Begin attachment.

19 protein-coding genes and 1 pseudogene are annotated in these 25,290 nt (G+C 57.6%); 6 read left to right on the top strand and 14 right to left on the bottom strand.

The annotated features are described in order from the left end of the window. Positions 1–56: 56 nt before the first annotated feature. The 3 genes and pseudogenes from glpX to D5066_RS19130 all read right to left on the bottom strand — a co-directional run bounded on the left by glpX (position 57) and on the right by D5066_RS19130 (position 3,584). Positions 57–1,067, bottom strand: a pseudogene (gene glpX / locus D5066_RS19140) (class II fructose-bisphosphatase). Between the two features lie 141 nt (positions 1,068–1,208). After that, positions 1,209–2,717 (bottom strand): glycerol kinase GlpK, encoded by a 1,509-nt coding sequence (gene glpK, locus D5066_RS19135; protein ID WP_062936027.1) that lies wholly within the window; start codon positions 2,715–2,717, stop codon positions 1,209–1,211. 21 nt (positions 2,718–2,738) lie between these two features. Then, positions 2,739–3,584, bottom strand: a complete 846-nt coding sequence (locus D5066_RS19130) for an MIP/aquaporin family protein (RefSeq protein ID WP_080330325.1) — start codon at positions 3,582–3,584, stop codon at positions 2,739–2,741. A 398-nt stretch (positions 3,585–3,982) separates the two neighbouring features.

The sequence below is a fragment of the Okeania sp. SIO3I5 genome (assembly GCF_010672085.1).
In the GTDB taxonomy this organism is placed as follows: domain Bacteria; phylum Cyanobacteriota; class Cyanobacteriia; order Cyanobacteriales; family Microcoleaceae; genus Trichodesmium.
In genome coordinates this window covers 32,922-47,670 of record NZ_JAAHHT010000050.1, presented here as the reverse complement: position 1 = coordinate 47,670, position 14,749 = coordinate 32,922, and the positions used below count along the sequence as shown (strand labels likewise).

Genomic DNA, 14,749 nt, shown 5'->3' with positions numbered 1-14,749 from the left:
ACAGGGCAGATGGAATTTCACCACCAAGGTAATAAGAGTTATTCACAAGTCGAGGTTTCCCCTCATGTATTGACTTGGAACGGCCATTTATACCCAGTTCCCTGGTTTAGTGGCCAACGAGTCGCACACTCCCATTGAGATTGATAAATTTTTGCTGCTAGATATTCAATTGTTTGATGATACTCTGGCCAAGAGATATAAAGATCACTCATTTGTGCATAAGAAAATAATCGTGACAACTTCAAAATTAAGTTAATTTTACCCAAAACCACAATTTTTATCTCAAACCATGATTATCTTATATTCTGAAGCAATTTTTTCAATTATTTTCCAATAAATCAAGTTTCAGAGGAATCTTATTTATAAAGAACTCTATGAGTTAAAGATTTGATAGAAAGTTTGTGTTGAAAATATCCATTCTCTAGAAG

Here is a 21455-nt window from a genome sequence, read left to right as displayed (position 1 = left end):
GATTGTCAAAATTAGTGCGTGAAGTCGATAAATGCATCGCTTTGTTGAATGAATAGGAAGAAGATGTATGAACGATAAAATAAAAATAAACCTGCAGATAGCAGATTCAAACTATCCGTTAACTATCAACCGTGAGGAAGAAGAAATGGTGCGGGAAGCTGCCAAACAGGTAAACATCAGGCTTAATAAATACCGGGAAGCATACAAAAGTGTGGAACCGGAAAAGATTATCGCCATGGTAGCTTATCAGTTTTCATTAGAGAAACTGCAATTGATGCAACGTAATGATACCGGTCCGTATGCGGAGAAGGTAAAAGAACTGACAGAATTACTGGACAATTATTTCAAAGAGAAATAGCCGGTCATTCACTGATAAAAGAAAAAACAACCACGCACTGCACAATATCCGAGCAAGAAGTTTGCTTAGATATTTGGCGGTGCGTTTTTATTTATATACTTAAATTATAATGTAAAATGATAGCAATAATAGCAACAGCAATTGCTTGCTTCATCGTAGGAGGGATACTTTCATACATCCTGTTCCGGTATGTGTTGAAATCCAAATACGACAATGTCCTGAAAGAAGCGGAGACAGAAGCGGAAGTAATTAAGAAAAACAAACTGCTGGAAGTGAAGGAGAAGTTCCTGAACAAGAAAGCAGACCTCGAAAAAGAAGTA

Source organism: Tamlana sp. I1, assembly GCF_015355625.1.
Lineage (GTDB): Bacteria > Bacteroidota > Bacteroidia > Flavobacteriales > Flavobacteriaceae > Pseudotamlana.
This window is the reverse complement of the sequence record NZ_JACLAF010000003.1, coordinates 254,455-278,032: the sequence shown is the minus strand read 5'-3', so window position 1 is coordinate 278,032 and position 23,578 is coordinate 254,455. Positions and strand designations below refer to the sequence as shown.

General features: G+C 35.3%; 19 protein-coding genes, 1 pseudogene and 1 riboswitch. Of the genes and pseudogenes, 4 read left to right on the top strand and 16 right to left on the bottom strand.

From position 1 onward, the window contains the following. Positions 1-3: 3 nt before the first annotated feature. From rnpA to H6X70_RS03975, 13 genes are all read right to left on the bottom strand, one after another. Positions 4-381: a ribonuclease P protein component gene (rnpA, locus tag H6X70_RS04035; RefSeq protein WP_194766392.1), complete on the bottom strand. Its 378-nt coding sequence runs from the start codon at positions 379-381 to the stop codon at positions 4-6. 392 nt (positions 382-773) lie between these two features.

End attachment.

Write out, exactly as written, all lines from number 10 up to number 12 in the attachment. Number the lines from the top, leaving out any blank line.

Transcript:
Source organism: Tamlana sp. I1, assembly GCF_015355625.1.
Lineage (GTDB): Bacteria > Bacteroidota > Bacteroidia > Flavobacteriales > Flavobacteriaceae > Pseudotamlana.
This window is the reverse complement of the sequence record NZ_JACLAF010000003.1, coordinates 254,455-278,032: the sequence shown is the minus strand read 5'-3', so window position 1 is coordinate 278,032 and position 23,578 is coordinate 254,455. Positions and strand designations below refer to the sequence as shown.